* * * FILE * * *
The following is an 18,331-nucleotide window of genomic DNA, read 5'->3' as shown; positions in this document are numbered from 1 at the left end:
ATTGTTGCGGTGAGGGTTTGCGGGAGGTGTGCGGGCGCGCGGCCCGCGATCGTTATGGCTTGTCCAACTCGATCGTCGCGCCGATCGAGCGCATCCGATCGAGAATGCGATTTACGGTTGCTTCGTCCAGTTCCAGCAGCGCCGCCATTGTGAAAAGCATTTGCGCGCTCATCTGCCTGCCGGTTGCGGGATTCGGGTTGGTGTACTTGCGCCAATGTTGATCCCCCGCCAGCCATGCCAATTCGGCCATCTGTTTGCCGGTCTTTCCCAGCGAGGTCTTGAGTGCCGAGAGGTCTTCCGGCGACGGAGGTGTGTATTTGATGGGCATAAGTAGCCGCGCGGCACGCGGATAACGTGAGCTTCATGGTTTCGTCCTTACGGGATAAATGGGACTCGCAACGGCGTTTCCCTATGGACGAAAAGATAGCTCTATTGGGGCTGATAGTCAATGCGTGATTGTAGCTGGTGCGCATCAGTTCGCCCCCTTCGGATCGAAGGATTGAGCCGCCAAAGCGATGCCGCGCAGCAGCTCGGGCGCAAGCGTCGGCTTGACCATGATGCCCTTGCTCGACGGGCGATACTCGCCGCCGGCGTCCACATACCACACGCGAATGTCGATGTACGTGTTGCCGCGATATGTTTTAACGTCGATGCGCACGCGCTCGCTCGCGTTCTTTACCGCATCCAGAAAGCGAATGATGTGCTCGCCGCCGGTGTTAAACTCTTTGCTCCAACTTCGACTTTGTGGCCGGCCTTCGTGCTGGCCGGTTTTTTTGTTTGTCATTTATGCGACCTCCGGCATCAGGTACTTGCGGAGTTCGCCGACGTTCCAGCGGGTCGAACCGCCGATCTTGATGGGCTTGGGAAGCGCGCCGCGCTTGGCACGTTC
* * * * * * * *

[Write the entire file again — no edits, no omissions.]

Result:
The following is an 18,331-nucleotide window of genomic DNA, read 5'->3' as shown; positions in this document are numbered from 1 at the left end:
ATTGTTGCGGTGAGGGTTTGCGGGAGGTGTGCGGGCGCGCGGCCCGCGATCGTTATGGCTTGTCCAACTCGATCGTCGCGCCGATCGAGCGCATCCGATCGAGAATGCGATTTACGGTTGCTTCGTCCAGTTCCAGCAGCGCCGCCATTGTGAAAAGCATTTGCGCGCTCATCTGCCTGCCGGTTGCGGGATTCGGGTTGGTGTACTTGCGCCAATGTTGATCCCCCGCCAGCCATGCCAATTCGGCCATCTGTTTGCCGGTCTTTCCCAGCGAGGTCTTGAGTGCCGAGAGGTCTTCCGGCGACGGAGGTGTGTATTTGATGGGCATAAGTAGCCGCGCGGCACGCGGATAACGTGAGCTTCATGGTTTCGTCCTTACGGGATAAATGGGACTCGCAACGGCGTTTCCCTATGGACGAAAAGATAGCTCTATTGGGGCTGATAGTCAATGCGTGATTGTAGCTGGTGCGCATCAGTTCGCCCCCTTCGGATCGAAGGATTGAGCCGCCAAAGCGATGCCGCGCAGCAGCTCGGGCGCAAGCGTCGGCTTGACCATGATGCCCTTGCTCGACGGGCGATACTCGCCGCCGGCGTCCACATACCACACGCGAATGTCGATGTACGTGTTGCCGCGATATGTTTTAACGTCGATGCGCACGCGCTCGCTCGCGTTCTTTACCGCATCCAGAAAGCGAATGATGTGCTCGCCGCCGGTGTTAAACTCTTTGCTCCAACTTCGACTTTGTGGCCGGCCTTCGTGCTGGCCGGTTTTTTTGTTTGTCATTTATGCGACCTCCGGCATCAGGTACTTGCGGAGTTCGCCGACGTTCCAGCGGGTCGAACCGCCGATCTTGATGGGCTTGGGAAGCGCGCCGCGCTTGGCACGTTC